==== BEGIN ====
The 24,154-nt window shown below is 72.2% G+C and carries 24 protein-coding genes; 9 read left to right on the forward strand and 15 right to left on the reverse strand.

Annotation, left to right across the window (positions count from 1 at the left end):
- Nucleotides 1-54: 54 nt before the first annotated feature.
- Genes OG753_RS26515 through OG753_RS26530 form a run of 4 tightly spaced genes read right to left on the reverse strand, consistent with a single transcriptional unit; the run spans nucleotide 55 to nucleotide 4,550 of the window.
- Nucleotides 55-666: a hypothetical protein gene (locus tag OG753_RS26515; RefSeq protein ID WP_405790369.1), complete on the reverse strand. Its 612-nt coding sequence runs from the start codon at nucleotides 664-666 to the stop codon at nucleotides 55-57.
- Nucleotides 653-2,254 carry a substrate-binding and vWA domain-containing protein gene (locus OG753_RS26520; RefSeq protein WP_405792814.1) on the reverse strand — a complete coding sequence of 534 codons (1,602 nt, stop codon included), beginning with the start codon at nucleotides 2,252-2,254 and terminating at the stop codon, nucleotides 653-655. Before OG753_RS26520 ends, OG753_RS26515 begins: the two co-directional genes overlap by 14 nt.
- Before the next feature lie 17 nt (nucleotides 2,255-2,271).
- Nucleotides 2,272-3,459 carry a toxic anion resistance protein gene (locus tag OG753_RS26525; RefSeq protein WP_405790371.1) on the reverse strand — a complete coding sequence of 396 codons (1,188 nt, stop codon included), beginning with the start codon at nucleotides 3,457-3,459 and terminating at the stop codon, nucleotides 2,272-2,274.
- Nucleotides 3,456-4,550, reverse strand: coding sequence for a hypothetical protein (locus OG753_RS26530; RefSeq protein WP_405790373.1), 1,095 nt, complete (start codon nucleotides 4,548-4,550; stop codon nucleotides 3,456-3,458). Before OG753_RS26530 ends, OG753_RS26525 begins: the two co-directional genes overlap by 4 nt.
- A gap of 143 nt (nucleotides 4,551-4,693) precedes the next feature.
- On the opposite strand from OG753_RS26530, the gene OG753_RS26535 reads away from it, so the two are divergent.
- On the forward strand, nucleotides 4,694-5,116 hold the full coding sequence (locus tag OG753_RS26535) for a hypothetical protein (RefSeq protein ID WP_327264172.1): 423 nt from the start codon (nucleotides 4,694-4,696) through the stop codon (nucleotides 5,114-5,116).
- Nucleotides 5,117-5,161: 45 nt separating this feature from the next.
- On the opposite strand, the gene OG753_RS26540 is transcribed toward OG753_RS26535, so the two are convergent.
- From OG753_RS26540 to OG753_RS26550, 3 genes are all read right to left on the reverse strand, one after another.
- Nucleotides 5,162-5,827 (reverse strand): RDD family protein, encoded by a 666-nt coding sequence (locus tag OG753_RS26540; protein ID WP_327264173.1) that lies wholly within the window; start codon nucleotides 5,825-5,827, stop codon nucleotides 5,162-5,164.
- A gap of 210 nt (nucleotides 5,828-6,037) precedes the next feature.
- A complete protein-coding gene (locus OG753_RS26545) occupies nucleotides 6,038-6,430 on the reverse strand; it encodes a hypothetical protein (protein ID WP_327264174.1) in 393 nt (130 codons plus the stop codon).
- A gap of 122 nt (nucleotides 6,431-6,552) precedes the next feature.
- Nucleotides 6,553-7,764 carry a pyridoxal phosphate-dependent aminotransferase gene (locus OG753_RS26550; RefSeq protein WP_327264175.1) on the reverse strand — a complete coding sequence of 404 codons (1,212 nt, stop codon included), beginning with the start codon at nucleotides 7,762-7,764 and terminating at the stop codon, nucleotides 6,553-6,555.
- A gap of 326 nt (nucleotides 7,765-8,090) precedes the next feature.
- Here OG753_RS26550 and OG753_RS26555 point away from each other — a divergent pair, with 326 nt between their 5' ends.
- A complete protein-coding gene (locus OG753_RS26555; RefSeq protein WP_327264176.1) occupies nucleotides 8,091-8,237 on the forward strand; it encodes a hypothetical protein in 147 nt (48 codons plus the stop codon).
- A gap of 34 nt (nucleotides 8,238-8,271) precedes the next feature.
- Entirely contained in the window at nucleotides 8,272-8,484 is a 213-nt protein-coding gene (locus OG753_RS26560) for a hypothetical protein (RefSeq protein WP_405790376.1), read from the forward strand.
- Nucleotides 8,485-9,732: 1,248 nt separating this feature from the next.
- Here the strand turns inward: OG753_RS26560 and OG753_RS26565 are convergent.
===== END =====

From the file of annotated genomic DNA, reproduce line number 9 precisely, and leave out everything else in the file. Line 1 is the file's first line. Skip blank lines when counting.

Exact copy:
- Nucleotides 3,456-4,550, reverse strand: coding sequence for a hypothetical protein (locus OG753_RS26530; RefSeq protein WP_405790373.1), 1,095 nt, complete (start codon nucleotides 4,548-4,550; stop codon nucleotides 3,456-3,458). Before OG753_RS26530 ends, OG753_RS26525 begins: the two co-directional genes overlap by 4 nt.